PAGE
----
The prime minister intuitively understands that hard-Brexit chaos will sustain his premiership. He must be stopped
The defeat of Boris Johnson’s government by the opposition and 21 of his own MPs is the first shot in a battle for the soul of the Conservative party. Six weeks after he took office, the prime minister looks certain to be forced by law to break his promise to leave the European Union by 31 October, “do or die”. The implications for the Tory party are likely to be more significant than for Mr Johnson. The rebels will be purged from the party, by having the whip withdrawn and being prevented from standing as Tory candidates in the next election. The argument over Brexit raging in the Tory party might see the kind of split that followed Robert Peel’s 1846 repeal of the Corn Laws.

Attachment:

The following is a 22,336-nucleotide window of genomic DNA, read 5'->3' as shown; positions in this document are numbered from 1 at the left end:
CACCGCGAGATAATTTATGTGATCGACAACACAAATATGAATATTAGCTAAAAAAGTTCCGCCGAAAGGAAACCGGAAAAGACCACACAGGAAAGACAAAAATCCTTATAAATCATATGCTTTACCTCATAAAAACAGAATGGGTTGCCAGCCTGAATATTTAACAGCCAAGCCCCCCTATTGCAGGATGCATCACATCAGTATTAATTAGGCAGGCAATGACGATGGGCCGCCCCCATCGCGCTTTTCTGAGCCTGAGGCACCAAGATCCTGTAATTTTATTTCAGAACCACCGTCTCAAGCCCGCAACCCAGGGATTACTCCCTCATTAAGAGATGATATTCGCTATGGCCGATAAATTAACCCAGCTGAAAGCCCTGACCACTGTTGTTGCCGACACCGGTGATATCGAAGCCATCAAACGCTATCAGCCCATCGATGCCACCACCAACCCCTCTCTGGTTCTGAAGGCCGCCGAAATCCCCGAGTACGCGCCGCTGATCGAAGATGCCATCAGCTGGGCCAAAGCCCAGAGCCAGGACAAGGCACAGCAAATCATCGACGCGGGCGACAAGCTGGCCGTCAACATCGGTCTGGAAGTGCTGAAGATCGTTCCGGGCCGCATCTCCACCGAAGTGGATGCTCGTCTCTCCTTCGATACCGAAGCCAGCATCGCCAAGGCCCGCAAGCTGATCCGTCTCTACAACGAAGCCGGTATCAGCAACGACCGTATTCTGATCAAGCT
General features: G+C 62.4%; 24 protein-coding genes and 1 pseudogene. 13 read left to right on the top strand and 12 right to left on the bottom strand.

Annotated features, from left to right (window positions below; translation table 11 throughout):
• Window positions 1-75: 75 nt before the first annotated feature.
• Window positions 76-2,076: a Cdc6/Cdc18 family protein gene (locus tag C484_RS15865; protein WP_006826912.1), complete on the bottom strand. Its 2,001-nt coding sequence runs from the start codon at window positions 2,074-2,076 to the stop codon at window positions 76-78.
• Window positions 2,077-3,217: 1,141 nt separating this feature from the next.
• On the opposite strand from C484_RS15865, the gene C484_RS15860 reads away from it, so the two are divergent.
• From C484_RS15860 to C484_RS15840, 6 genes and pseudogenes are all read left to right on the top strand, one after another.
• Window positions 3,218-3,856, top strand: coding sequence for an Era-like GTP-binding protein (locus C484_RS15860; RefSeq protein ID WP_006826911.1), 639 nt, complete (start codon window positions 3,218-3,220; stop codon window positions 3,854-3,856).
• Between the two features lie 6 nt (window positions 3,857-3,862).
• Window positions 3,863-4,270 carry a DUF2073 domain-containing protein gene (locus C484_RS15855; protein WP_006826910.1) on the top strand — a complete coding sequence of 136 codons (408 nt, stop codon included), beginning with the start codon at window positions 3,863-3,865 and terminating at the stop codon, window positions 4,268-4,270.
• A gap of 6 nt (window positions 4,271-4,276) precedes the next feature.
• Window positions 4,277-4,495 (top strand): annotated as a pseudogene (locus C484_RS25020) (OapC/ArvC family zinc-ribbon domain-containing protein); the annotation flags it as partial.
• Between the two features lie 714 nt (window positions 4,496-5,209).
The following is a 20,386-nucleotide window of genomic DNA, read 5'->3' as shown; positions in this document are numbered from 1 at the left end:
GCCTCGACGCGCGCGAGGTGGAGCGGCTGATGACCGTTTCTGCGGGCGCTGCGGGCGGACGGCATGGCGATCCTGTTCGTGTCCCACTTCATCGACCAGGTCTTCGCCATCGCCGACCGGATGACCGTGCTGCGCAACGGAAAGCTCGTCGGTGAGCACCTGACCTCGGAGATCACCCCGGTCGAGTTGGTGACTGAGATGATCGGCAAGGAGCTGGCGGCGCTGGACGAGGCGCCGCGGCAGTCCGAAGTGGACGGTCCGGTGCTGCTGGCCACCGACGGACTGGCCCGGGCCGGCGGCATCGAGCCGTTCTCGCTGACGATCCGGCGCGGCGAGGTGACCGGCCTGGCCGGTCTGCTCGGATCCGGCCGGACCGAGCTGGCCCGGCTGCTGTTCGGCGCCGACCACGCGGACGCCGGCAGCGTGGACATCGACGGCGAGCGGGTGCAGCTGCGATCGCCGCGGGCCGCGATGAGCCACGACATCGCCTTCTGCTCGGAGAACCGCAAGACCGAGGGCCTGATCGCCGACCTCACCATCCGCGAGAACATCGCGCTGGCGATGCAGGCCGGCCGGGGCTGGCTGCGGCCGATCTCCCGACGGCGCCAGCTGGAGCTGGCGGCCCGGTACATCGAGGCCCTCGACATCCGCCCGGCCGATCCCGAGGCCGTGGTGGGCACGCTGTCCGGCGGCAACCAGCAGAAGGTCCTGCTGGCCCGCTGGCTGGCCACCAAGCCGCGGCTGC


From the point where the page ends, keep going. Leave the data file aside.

Mr Johnson acts as if he wants such a schism, to seal his hostile takeover of the Tory party. The scale and pace of his power grab might astonish outsiders, but no one within the party should be surprised. In June the votes of 92,000 Tory members elected Mr Johnson, a no-dealer, to the party leadership. A month later he made it clear that only no-dealers could sit round the cabinet table. Mr Johnson has lost his majority in parliament, but he has strengthened his hold on his party. Now the Conservative party will be shorn of critics, allowing Mr Johnson to campaign in a forthcoming election – if he can engineer one – with a pledge to reverse any law that prevents a no-deal Brexit on 31 October. For Mr Johnson the incarnation of the Tory party under Theresa May was weak. Weak in spirit, in manner and in appearance. This would not do, he reasoned, for a country that was hurt, angry and scared. Mr Johnson’s response was to adopt the Trumpian tactic of goading opponents to energise his supporters.